06 11月 Tube Design
Around one year ago, I came across Mark Ovenden’s ‘London Underground By Design’ in a Tokyo bookshop.
For the first time, it opened my eyes to the rich history of design to be found in my hometown. While living there I’d experienced it daily and never really appreciated it, but after leaving London I can now see it differently.
Tokyo has a subway system to rival any in the world, yet there are some clear differences in design between it and London. I’d like to explore and compare these two systems.
The London Underground, or Tube as it’s affectionately known, is the oldest underground train system in the world. It opened in 1863, predating the Paris Métro by 37 years. (By comparison, the Tokyo Underground Railway debuted in 1927.)
For the first 45 years of its life, the network consisted of individual, competing lines. What maps were actually produced at the time were big, unwieldy geographical maps with the lines crudely overlayed.
While these maps served their basic purpose of marking each station and their relative positions, they were hardly kind to the user. Furthermore, because of the competition between railway operators, rival lines were grudgingly added with smaller lines, or sometimes omitted completely! This is something we’ll go back to later.
1902 saw the merger of several railway companies, and in 1908 the first joint Underground map was published. This marked the start of an intensive period of expansion for the Underground network, reaching further out of central London and increasing usage.
Until 1933, the maps would follow the same basic design principles:
– Each line has its own colour.
– Geographical overlay (although street layouts became less prominent and were eventually removed by 1920).
BEND IT LIKE HARRY BECK
Harry Beck was a temporarily employed engineer’s draughtsman, who for around two weeks’ wages, created a new design for the London Underground map based on electrical circuit diagrams.
Inspired by circuit diagrams, Beck redesigned the map based on the following:
– Except for the River Thames, all geographical features were removed.
– Lines were redrawn on straight lines, bending only in 45° or 90° angles.
– Stations were spaced evenly, based on readability and not distance.
– Station names and references were put in a sans-serif typeface for readability.
Beck’s 1933 map instantly received a positive reaction and with updates for new stations and lines, the Beck’s design principles have been maintained until the current day.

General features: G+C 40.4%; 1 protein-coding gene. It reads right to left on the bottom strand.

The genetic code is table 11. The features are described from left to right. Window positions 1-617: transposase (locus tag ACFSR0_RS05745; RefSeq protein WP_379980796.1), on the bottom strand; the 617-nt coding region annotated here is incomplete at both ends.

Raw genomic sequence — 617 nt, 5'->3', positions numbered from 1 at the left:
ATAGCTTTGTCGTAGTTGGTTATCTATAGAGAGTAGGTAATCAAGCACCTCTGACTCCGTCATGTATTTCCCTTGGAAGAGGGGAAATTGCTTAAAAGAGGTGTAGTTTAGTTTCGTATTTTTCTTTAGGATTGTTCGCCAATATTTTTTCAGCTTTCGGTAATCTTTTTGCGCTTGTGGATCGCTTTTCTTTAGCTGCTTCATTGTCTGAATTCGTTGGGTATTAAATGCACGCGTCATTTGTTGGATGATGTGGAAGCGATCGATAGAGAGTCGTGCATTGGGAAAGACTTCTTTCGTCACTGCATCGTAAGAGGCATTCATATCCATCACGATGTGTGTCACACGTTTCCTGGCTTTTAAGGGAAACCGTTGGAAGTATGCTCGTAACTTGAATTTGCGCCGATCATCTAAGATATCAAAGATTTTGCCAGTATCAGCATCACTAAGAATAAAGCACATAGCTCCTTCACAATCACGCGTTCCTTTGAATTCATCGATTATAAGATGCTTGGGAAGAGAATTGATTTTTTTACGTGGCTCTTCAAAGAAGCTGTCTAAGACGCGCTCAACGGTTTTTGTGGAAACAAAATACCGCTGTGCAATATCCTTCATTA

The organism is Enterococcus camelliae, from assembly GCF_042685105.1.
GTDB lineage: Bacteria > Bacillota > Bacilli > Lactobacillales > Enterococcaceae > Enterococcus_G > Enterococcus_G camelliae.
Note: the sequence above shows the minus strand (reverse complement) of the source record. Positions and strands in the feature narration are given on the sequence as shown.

This revolutionary design has influenced many other transport systems around the world and moreover, it has become the definitive guideline for usability in transport design.
SO, WHAT ABOUT TOKYO?
With 3.16 billion annual rides (8.7 million daily), Tokyo has the busiest subway system in the world.
It has grown from the current Ginza Line completed in 1927 to serve the world’s busiest metropolitan area with 13 lines.
Tokyo is currently in much the same situation as the early London Underground. It is made up the private Tokyo Metro and public Toei Subway, and certain lines run directly into suburban overground railway lines.
While the network is deeply integrated, both operators maintain their brand identity, which is reflected in and reinforce by their map design.
The Metro system labels each station with a line initial and station number (Tokyo is M17), however no such labels appear on the Toei map. Metro’s map maintains the 45°/90° line, but Toei opts for a rounded curve.
Furthermore, each operator’s map superimposes their lines over the others, as if they were physically jostling for superiority.
This raises an important question: since the Tokyo subway network is made up of these separate entities, should they aim for a universal map or not? Would it even be helpful to unify their cartographical efforts?
In practical terms, ownership of lines is not especially important. Most important of all are ‘where am I?’ and ‘how do I get to X?’
In the maps above, Tokyo station appears at the center of each map. In the Tokyo Metro map on the left, the station label is in bold text, larger than any other on the map.
Yet in the Toei map to the right, it barely stands out.
The confusion is further compounded by the addition of JR’s overground railway lines, which are yet another part of Tokyo’s intricate fabric. Again the maps differ in how to render the JR lines that snake through the city.
London hosted the 2012 Olympics, and Tokyo was confirmed last year as the 2020 hosts. In both cities, helping overseas visitors navigate the city to access the venues is a priority.
Tokyo has confirmed the construction of new venues in the east of the city, with new stations and possibly line extensions to back-up the new infrastructure.
Perhaps a new unified subway map could be one answer to many people’s worries that first-time visitors will be overwhelmed by the Japanese capital’s underground network. Ironing out the idiosyncrasies in map design and creating a standard line-number designation are just two possible steps Tokyo could take to make the Olympics proceed as smoothly as possible.